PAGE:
Beyond a Buzzword: Exploring New Models of Public-Private Partnerships
It’s one of the most frequently used “buzzwords” when it comes to one water: P3. But public-private partnerships that unite public infrastructure projects with private capital are not a new concept. And it is more than just a buzzword. From water system upgrades to green infrastructure installations, there have been increasing examples of how partnerships between public agencies and private companies have come together to advance water and wastewater management across the United States.
P3s illustrate that we all have a stake in ensuring safe, reliable, and sustainable water and wastewater service in our communities. More and more organizations are hearing the call and coming to the table. On Thursday, July 14, 2016, the Bipartisan Policy Center continued a series of stakeholder conversations on water infrastructure needs in America. Building upon their new report, Bridging the Gap Together: A New Model to Modernize U.S Infrastructure, which presents a new model for maintaining the public benefit in public-private partnerships, the roundtable discussion focused on putting key tenets from the report to action.
Leaders from across the water sector, public policy, and finance joined former Secretary of Housing and Urban Development Henry Cisneros for a discussion on the extent of American’s water infrastructure challenges, the cost to address the problem, and the options for funding or financing that need. The urgency of the problem, the barriers to addressing it, and the associated price tag are all common water infrastructure talking points in Washington DC. Now we need to drive that momentum and urgency toward tangible solutions.
BPC has deployed an Executive Council on Infrastructure, a working group of corporate CEOs and executives from financial, industrial, logistics, and service industries, to develop recommendations that help facilitate increased private sector investment in US infrastructure. While this is one approach, it’s certainly not the only one needed.
Council co-chair and American Water President and CEO, Susan Story is a proven leader in the field and thought leader on the topic. She emphasized, “Solving the water crisis we face in the United States will take a multi-pronged approach. We need to take a look at all emerging threats to our water supply and infrastructure in the United States, and come together with an approach that is comprehensive and systematic.”
And the discussion reflected just that. Roundtable participants discussed a range of unique needs facing different communities and the unique funding and financing needed for solutions. While public-private partnerships are an option, many participants still raised concern for the added cost of capital and political risks of traditional P3 approaches. BPC’s report provides some recommendations for addressing these barriers and building P3s that meet the diverse needs of a community. Even as a one-of-many solution, P3s can vary in execution, as we can see with a variety of successful partnerships American Water has with cities across the country—from design-build-operate in Phoenix to acquiring the wastewater system in Fairview Township, Pennsylvania.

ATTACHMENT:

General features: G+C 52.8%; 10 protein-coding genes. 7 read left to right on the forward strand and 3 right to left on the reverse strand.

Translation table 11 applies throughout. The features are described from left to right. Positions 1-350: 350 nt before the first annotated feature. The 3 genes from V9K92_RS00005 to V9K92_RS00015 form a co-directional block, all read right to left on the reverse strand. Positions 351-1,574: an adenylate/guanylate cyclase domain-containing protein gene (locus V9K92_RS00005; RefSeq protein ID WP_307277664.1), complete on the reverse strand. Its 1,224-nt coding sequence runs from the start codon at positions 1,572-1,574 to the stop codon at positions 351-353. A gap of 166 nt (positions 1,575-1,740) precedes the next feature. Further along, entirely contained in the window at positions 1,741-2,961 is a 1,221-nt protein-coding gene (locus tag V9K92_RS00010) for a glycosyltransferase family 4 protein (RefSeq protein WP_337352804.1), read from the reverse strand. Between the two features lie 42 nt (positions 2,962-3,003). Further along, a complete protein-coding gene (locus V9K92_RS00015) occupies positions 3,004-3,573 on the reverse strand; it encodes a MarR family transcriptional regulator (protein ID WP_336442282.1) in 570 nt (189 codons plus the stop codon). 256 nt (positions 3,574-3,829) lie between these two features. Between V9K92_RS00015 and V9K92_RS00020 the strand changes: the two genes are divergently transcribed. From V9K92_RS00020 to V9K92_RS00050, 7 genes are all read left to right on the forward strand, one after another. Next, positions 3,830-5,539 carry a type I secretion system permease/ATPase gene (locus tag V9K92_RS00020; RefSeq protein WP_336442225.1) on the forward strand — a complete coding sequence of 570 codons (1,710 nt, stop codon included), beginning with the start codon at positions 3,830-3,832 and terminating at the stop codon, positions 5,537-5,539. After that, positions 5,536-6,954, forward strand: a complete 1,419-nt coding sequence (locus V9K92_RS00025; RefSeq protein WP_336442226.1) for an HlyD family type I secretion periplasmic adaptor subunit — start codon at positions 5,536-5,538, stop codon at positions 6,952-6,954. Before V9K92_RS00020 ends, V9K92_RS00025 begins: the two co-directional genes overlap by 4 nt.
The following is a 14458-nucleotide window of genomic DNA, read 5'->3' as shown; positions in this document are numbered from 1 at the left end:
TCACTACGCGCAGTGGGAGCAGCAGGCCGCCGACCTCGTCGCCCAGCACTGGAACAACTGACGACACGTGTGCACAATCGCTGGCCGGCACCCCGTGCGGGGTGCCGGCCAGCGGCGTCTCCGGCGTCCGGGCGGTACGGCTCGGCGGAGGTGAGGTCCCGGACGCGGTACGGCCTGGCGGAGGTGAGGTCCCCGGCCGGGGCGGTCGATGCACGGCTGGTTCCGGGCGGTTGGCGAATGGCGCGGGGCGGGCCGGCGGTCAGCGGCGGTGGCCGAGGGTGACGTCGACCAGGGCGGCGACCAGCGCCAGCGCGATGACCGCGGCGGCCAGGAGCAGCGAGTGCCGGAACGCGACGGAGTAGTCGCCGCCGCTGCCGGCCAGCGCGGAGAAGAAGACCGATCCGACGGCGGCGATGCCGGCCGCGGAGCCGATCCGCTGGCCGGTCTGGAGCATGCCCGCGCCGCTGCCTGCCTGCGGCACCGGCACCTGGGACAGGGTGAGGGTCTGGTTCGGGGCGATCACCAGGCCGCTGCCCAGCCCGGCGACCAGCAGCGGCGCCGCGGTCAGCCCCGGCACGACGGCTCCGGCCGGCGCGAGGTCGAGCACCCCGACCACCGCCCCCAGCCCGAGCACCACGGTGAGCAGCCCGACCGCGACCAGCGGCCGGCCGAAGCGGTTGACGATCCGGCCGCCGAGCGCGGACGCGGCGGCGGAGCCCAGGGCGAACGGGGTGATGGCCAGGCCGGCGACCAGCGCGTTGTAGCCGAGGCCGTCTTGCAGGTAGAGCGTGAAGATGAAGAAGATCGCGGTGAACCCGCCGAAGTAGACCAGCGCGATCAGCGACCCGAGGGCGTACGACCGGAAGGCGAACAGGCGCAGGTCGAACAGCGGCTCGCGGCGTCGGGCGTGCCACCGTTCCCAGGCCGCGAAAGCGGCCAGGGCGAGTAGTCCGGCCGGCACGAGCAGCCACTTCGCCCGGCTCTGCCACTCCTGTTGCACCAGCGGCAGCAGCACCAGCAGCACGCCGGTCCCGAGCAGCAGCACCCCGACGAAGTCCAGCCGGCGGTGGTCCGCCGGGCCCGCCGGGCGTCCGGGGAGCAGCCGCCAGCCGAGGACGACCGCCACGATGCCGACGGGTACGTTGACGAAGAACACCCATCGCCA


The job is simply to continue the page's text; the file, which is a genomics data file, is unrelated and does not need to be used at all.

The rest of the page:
At the US Water Alliance, we know there is not a magic bullet for solving our nation’s water infrastructure crisis. More funding or financing for infrastructure needs is obviously necessary – however it may just be a Band-Aid on a much larger problem. As raised by Jim Gephardt from the US Environmental Protection Agency, these challenges also stem back to the way our nation values and prices water. While many feel water should be a free resource, it’s not free to treat and deliver. So how do we as a community communicate that? Efforts like the Value of Water Campaign are a start, but will take parallel and simultaneous efforts to change public perception and behavior.
The United States needs to reassess how it views, values, and manages water comprehensively, and take on root challenges to water delivery across municipal, industrial, agricultural, and environmental sectors. We are managing water in a 20th century paradigm with 21st century challenges including population growth and movement, changing weather patterns, and technological advances that are yet to be realized. At the US Water Alliance, we’re working to change that paradigm by educating our nation about the value of water, accelerating innovative one water strategies and policy solutions, and celebrating what works. Discussions like the one hosted by BPC are a very important step in getting us to comprehensive solutions.
Photo courtesy of Infrastructure Week.